How did architect, Maurizio Signorini, fall in love with a briccole? It all starts with the way he looks upon a tree. His eyes are awakened by the colours of the leaves, branches and trunk. He does not see a tree as a simple body of green and brown hues, but as a 4 dimensional creature rooted to the earth, and with every glance he sees a new vista.

The oak tree is native to the Veneto forests. It is a favourite, not just of Maurizio, but also for the Venetian waterways because of its straight trunk and strength. In Veneto, the pylons for the canals are cut from the tree trunks and driven into the sea bed to become ‘Briccole’, canal markers and pier timbers.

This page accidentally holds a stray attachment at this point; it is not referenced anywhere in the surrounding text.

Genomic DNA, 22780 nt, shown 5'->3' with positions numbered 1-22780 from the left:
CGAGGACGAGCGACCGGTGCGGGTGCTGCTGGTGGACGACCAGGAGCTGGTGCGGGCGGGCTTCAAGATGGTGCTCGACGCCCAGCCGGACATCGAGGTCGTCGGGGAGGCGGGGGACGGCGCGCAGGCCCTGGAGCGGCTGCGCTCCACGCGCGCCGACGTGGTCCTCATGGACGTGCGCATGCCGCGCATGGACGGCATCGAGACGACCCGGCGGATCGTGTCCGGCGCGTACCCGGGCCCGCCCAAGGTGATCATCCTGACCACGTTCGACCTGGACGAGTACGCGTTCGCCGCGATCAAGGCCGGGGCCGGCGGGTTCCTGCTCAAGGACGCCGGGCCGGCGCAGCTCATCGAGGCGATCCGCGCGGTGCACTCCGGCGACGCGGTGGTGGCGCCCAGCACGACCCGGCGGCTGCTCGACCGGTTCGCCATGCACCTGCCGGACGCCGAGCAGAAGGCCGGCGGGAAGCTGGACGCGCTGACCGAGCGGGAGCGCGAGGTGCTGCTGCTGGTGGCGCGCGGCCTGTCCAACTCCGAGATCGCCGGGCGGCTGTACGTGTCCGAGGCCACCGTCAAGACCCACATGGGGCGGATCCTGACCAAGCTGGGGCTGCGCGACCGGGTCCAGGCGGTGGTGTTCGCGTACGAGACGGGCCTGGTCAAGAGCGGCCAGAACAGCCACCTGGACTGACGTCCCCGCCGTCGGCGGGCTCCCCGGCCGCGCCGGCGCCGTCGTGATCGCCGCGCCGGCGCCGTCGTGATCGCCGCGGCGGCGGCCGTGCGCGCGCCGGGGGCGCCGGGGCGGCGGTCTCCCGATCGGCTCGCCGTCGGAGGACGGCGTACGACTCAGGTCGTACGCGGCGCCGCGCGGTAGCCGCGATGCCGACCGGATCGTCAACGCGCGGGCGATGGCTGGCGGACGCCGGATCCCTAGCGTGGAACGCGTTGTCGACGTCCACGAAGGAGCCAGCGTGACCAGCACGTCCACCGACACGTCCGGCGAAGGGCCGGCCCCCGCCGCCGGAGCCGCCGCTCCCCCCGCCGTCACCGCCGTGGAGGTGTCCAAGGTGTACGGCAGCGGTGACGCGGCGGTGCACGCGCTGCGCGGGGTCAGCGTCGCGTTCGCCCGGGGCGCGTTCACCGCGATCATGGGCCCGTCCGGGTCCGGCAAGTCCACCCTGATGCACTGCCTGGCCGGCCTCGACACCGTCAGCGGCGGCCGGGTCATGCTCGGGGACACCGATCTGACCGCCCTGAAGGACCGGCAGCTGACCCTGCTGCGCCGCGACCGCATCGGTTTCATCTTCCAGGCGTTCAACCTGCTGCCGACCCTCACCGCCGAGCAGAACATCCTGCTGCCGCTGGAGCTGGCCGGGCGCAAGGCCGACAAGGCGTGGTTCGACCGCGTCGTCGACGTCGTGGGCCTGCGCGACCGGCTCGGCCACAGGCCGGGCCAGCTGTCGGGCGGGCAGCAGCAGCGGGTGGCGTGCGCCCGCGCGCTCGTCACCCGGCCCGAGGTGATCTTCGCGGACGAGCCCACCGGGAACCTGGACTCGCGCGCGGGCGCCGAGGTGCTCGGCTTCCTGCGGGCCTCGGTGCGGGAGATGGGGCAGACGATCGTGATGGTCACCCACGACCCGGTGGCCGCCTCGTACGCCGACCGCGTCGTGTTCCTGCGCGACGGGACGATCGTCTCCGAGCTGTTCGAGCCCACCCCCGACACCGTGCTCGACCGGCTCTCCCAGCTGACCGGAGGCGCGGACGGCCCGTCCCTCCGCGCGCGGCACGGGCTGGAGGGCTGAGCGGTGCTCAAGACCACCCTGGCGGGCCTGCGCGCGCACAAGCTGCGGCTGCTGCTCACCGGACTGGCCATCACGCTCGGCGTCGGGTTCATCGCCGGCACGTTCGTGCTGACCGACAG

Over the years, the water slowly erodes the timber at the boundary between the water and the air. This erosion ‘eats out’ the ‘soft’ cells in the Briccole leaving channels and ‘worm holes’ in the surface of the pylon.

After about 15 years, the Briccole has eroded at the waterline to the point where its strength is lost. Maurizio selects and buys his timbers. The years in the water have aged and ‘dried’ the wood so the trunks that were underwater can be cleaned and cut for use as table legs and other furniture.

The eroded sections of the briccole are cut to create slats that expose the intricate network of holes from the forces of erosion. These slats become the boards of an elegant table on which the glass table top rests.

Overall this reincarnation of the Venetian canal Briccole leaves the fortunate diner dreaming while gazing at the slats with visions of the canals and the sound of the water lapping on the Briccole.


We talked about them also on a discovery. Click here to read it.